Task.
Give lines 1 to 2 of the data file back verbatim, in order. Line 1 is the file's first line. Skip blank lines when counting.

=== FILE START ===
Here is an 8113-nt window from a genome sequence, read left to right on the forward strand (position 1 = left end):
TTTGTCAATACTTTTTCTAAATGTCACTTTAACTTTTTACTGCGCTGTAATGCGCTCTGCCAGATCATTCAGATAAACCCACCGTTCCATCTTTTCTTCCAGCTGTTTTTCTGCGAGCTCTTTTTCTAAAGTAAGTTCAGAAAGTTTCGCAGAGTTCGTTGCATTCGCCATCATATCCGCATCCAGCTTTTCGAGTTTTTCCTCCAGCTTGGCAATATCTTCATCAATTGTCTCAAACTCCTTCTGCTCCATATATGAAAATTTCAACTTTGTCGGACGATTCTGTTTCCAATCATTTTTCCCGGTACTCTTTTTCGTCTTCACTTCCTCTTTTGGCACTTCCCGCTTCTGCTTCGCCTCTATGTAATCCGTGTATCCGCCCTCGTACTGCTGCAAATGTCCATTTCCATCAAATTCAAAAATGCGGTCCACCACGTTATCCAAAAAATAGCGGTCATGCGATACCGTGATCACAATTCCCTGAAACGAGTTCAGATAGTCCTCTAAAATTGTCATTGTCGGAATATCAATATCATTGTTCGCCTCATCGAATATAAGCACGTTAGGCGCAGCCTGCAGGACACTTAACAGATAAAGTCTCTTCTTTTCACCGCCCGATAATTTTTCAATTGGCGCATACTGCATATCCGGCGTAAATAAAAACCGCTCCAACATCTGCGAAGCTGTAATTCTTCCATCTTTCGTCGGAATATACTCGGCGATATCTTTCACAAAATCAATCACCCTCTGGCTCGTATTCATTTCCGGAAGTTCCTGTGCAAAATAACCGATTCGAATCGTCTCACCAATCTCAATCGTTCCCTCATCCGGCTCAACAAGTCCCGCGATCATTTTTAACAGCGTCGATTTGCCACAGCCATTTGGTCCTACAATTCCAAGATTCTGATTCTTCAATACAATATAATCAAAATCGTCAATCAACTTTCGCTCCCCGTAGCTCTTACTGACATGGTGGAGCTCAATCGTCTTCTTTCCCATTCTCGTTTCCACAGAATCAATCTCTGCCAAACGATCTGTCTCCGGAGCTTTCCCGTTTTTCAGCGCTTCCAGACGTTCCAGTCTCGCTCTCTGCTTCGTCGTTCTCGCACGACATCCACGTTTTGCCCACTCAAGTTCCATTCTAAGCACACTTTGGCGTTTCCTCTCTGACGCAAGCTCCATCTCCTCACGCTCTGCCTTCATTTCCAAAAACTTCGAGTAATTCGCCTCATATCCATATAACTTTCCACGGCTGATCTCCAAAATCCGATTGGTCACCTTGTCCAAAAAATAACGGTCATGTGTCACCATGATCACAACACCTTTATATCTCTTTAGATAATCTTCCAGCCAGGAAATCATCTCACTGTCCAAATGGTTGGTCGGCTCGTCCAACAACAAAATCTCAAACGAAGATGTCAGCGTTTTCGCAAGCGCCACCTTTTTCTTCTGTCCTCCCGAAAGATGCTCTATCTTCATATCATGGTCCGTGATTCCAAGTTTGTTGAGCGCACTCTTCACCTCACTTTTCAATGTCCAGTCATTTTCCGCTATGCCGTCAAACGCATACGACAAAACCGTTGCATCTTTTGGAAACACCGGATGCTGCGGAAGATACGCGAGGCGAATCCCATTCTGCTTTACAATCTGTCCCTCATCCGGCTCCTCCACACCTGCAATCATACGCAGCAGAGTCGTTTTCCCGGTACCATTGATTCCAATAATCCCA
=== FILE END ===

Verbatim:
Here is an 8113-nt window from a genome sequence, read left to right on the forward strand (position 1 = left end):
TTTGTCAATACTTTTTCTAAATGTCACTTTAACTTTTTACTGCGCTGTAATGCGCTCTGCCAGATCATTCAGATAAACCCACCGTTCCATCTTTTCTTCCAGCTGTTTTTCTGCGAGCTCTTTTTCTAAAGTAAGTTCAGAAAGTTTCGCAGAGTTCGTTGCATTCGCCATCATATCCGCATCCAGCTTTTCGAGTTTTTCCTCCAGCTTGGCAATATCTTCATCAATTGTCTCAAACTCCTTCTGCTCCATATATGAAAATTTCAACTTTGTCGGACGATTCTGTTTCCAATCATTTTTCCCGGTACTCTTTTTCGTCTTCACTTCCTCTTTTGGCACTTCCCGCTTCTGCTTCGCCTCTATGTAATCCGTGTATCCGCCCTCGTACTGCTGCAAATGTCCATTTCCATCAAATTCAAAAATGCGGTCCACCACGTTATCCAAAAAATAGCGGTCATGCGATACCGTGATCACAATTCCCTGAAACGAGTTCAGATAGTCCTCTAAAATTGTCATTGTCGGAATATCAATATCATTGTTCGCCTCATCGAATATAAGCACGTTAGGCGCAGCCTGCAGGACACTTAACAGATAAAGTCTCTTCTTTTCACCGCCCGATAATTTTTCAATTGGCGCATACTGCATATCCGGCGTAAATAAAAACCGCTCCAACATCTGCGAAGCTGTAATTCTTCCATCTTTCGTCGGAATATACTCGGCGATATCTTTCACAAAATCAATCACCCTCTGGCTCGTATTCATTTCCGGAAGTTCCTGTGCAAAATAACCGATTCGAATCGTCTCACCAATCTCAATCGTTCCCTCATCCGGCTCAACAAGTCCCGCGATCATTTTTAACAGCGTCGATTTGCCACAGCCATTTGGTCCTACAATTCCAAGATTCTGATTCTTCAATACAATATAATCAAAATCGTCAATCAACTTTCGCTCCCCGTAGCTCTTACTGACATGGTGGAGCTCAATCGTCTTCTTTCCCATTCTCGTTTCCACAGAATCAATCTCTGCCAAACGATCTGTCTCCGGAGCTTTCCCGTTTTTCAGCGCTTCCAGACGTTCCAGTCTCGCTCTCTGCTTCGTCGTTCTCGCACGACATCCACGTTTTGCCCACTCAAGTTCCATTCTAAGCACACTTTGGCGTTTCCTCTCTGACGCAAGCTCCATCTCCTCACGCTCTGCCTTCATTTCCAAAAACTTCGAGTAATTCGCCTCATATCCATATAACTTTCCACGGCTGATCTCCAAAATCCGATTGGTCACCTTGTCCAAAAAATAACGGTCATGTGTCACCATGATCACAACACCTTTATATCTCTTTAGATAATCTTCCAGCCAGGAAATCATCTCACTGTCCAAATGGTTGGTCGGCTCGTCCAACAACAAAATCTCAAACGAAGATGTCAGCGTTTTCGCAAGCGCCACCTTTTTCTTCTGTCCTCCCGAAAGATGCTCTATCTTCATATCATGGTCCGTGATTCCAAGTTTGTTGAGCGCACTCTTCACCTCACTTTTCAATGTCCAGTCATTTTCCGCTATGCCGTCAAACGCATACGACAAAACCGTTGCATCTTTTGGAAACACCGGATGCTGCGGAAGATACGCGAGGCGAATCCCATTCTGCTTTACAATCTGTCCCTCATCCGGCTCCTCCACACCTGCAATCATACGCAGCAGAGTCGTTTTCCCGGTACCATTGATTCCAATAATCCCA